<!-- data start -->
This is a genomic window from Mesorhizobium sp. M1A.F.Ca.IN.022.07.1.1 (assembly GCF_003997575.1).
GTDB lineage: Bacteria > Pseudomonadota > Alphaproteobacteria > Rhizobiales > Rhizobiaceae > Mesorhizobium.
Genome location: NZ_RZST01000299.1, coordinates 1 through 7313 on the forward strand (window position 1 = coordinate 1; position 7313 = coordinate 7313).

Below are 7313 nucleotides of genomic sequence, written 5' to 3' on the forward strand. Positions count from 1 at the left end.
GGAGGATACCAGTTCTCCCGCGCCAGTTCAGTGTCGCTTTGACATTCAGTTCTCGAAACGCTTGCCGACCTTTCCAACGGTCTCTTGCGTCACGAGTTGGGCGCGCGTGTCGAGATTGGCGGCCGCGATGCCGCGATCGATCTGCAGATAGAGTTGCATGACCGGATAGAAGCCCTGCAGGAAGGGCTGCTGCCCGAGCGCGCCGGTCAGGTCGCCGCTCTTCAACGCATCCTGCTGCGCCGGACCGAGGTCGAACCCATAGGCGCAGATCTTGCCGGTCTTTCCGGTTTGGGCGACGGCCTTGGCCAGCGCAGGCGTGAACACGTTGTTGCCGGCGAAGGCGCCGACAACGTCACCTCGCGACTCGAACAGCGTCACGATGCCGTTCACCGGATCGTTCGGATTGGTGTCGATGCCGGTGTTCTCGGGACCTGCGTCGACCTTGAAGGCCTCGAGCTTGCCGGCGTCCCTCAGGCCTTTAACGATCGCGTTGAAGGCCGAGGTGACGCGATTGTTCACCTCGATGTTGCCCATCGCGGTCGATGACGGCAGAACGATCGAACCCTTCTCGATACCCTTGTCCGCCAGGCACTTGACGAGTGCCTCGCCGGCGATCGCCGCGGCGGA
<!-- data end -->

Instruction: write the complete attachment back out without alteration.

This is a genomic window from Mesorhizobium sp. M1A.F.Ca.IN.022.07.1.1 (assembly GCF_003997575.1).
GTDB lineage: Bacteria > Pseudomonadota > Alphaproteobacteria > Rhizobiales > Rhizobiaceae > Mesorhizobium.
Genome location: NZ_RZST01000299.1, coordinates 1 through 7313 on the forward strand (window position 1 = coordinate 1; position 7313 = coordinate 7313).

Below are 7313 nucleotides of genomic sequence, written 5' to 3' on the forward strand. Positions count from 1 at the left end.
GGAGGATACCAGTTCTCCCGCGCCAGTTCAGTGTCGCTTTGACATTCAGTTCTCGAAACGCTTGCCGACCTTTCCAACGGTCTCTTGCGTCACGAGTTGGGCGCGCGTGTCGAGATTGGCGGCCGCGATGCCGCGATCGATCTGCAGATAGAGTTGCATGACCGGATAGAAGCCCTGCAGGAAGGGCTGCTGCCCGAGCGCGCCGGTCAGGTCGCCGCTCTTCAACGCATCCTGCTGCGCCGGACCGAGGTCGAACCCATAGGCGCAGATCTTGCCGGTCTTTCCGGTTTGGGCGACGGCCTTGGCCAGCGCAGGCGTGAACACGTTGTTGCCGGCGAAGGCGCCGACAACGTCACCTCGCGACTCGAACAGCGTCACGATGCCGTTCACCGGATCGTTCGGATTGGTGTCGATGCCGGTGTTCTCGGGACCTGCGTCGACCTTGAAGGCCTCGAGCTTGCCGGCGTCCCTCAGGCCTTTAACGATCGCGTTGAAGGCCGAGGTGACGCGATTGTTCACCTCGATGTTGCCCATCGCGGTCGATGACGGCAGAACGATCGAACCCTTCTCGATACCCTTGTCCGCCAGGCACTTGACGAGTGCCTCGCCGGCGATCGCCGCGGCGGA